Wednesday, Apr 25, 2018
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Stay of execution

Thousands of U.S. Postal Service employees at regional mail-processing centers, including 338 workers at the South St. Clair Street center in Toledo, learned late last week that their jobs are spared for two years.

But that reprieve -- which still will require nearly half of the 461 regional centers to close -- does not lessen the urgency of the Postal Service, with necessary help from Congress, addressing its budget problems and making other reforms.

Under the Postal Service's latest plans, the nation's 3,700 rural post offices -- including 30 in northwest Ohio and Michigan's Monroe and Lenawee counties -- also will stay open, but with reduced hours. The service offers no assurances beyond February, 2014.

The future of all postal facilities, and the mail-delivery system itself, remains tenuous. More cuts seem inevitable. Toledo's mail-processing facility is not among 140 centers that are scheduled to close within nine months. After that, it's anyone's guess.

The Postal Service needs to cut spending and capacity as consumers and businesses embrace other delivery options. But it also has fallen victim to power politics. As a consequence, Americans continue to fear the potential effects of slower delivery of prescription drugs and vital documents they now receive in the mail, as well as threats to their ability to pay their bills on time.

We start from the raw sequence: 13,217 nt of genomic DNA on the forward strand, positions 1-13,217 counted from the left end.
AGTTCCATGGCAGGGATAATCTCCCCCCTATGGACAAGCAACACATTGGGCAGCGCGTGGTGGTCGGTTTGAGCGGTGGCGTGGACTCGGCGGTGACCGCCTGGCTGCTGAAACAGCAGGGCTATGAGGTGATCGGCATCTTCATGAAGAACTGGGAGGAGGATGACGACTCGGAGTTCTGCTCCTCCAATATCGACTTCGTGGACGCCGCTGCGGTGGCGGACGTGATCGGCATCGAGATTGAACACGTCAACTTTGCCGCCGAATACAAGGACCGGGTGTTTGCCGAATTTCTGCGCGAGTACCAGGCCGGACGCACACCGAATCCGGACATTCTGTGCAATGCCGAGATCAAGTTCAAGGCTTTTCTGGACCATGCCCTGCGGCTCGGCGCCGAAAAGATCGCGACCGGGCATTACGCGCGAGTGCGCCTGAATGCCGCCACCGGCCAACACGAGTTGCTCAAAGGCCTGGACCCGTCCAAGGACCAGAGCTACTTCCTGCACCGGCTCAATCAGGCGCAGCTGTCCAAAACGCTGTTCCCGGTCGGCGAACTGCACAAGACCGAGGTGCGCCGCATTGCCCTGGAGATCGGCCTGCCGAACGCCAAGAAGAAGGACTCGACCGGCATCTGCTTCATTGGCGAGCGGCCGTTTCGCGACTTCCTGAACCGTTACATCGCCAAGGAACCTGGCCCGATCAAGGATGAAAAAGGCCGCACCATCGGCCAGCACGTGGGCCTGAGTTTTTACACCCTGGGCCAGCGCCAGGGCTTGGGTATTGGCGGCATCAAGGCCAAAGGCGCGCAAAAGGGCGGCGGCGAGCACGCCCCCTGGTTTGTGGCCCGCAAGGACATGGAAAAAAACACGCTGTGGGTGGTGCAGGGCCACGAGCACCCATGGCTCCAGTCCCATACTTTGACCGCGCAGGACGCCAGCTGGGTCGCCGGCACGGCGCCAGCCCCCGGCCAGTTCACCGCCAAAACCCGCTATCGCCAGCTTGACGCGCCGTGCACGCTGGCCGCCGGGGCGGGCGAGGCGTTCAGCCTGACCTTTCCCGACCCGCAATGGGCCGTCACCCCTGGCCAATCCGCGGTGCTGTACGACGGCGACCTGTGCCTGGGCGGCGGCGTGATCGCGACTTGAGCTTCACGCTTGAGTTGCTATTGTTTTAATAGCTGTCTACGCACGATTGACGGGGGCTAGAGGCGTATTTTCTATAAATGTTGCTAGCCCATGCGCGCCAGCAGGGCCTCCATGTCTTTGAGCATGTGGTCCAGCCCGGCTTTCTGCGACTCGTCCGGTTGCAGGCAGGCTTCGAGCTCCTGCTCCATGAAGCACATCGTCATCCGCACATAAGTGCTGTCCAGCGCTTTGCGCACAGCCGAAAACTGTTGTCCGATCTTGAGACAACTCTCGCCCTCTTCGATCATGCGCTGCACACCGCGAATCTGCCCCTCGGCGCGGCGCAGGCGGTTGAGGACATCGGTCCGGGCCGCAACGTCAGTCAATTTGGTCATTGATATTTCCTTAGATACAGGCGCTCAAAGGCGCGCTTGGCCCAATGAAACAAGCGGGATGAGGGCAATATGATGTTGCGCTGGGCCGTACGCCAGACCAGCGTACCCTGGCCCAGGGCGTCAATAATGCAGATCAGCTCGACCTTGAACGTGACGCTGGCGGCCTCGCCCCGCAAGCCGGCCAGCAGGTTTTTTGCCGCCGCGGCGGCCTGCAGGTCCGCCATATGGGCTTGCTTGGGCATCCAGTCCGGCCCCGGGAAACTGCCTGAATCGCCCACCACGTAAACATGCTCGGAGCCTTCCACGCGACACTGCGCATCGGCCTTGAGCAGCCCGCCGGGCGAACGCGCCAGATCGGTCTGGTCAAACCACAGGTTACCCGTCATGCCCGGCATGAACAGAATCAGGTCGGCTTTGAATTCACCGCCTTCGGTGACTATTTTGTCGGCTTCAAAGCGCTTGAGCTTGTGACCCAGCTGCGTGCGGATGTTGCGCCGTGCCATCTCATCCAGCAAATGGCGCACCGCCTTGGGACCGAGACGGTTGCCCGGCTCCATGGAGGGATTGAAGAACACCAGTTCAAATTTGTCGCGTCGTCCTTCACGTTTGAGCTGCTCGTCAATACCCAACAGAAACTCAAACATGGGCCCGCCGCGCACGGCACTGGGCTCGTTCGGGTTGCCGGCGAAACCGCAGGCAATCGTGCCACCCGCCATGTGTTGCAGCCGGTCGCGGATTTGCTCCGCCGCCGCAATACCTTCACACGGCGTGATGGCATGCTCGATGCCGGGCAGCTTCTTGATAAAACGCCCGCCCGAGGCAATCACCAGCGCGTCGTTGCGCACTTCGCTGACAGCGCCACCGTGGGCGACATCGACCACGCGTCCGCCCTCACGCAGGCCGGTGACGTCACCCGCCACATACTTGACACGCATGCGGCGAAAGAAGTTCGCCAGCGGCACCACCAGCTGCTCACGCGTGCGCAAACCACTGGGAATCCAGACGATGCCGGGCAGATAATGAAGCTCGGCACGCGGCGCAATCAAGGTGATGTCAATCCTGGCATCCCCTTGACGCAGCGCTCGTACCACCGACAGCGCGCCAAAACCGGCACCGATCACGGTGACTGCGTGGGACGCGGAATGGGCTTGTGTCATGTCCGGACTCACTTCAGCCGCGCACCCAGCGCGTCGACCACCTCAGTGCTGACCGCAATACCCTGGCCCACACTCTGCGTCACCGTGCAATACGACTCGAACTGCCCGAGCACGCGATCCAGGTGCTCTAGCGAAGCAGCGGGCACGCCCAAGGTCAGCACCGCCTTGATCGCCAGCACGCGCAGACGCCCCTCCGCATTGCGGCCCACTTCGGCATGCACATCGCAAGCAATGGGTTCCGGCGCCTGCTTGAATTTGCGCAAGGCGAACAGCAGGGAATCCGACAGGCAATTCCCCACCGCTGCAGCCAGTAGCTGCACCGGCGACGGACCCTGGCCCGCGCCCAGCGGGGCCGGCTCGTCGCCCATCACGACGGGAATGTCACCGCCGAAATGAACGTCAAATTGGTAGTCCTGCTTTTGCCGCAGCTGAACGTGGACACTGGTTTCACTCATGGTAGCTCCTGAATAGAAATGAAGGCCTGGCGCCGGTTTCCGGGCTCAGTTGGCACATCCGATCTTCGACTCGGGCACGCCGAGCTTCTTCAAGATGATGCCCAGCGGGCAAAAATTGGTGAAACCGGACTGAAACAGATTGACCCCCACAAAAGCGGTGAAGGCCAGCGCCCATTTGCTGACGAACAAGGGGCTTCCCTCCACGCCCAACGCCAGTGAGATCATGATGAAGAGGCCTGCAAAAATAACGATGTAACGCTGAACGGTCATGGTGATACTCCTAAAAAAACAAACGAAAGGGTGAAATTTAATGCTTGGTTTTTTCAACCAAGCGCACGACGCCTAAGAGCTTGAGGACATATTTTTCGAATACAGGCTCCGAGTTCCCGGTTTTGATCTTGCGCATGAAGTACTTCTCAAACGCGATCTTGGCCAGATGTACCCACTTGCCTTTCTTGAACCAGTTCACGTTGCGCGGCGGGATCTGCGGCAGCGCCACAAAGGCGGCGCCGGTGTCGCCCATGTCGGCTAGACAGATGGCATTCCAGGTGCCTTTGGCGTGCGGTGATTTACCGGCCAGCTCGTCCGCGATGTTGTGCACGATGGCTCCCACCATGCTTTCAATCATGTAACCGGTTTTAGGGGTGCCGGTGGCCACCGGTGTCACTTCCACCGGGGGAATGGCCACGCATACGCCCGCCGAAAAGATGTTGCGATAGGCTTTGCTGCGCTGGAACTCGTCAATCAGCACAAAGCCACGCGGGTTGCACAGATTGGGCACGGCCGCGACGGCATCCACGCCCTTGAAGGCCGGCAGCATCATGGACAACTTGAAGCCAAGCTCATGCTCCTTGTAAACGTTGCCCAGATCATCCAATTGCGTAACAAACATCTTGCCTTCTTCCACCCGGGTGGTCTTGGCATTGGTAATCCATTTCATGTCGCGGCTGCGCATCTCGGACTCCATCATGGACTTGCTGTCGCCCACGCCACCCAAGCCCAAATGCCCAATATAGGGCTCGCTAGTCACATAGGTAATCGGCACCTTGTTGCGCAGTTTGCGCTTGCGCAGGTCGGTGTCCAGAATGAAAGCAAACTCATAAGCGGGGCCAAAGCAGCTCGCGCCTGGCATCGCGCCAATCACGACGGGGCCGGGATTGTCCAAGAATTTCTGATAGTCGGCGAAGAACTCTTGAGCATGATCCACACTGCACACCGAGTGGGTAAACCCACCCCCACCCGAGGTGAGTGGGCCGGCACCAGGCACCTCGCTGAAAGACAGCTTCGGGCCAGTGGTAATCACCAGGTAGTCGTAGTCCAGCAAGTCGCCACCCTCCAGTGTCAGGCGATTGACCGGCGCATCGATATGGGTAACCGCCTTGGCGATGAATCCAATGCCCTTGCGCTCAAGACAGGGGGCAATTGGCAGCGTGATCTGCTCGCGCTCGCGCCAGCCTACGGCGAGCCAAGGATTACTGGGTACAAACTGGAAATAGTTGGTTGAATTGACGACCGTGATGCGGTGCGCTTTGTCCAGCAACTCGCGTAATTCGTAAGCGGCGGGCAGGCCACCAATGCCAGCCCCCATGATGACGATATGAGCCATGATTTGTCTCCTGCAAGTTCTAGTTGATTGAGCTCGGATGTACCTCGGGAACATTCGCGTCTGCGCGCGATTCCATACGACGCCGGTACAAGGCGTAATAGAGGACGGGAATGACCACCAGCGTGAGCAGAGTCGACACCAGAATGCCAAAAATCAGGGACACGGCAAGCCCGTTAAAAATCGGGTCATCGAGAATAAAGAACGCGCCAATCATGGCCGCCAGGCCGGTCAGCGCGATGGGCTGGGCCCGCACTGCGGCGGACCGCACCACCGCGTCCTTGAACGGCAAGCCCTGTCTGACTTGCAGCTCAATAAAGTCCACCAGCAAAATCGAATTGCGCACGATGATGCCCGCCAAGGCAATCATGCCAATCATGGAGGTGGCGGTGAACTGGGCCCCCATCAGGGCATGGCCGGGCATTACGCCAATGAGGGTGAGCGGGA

A Senate-approved bill would halt closings of many rural post offices. The House continues to debate steep cuts, while lawmakers consider a plan that the Postal Service says could return it to profitability by 2015. It includes nearly $11 billion in employee buyouts and early retirement-incentives. It could include the end of Saturday mail delivery.

But the central issue remains to be addressed: 84 percent of the Postal Service's debt is the result of a 2006 law that requires the agency to pre-fund 75 years of its future retirees' health benefits in 10 years. No other federal agency is required to do that.

The reprieve helps. But until Congress relieves the Postal Service of its unjustified retirement funding burden, its fate will remain in limbo.

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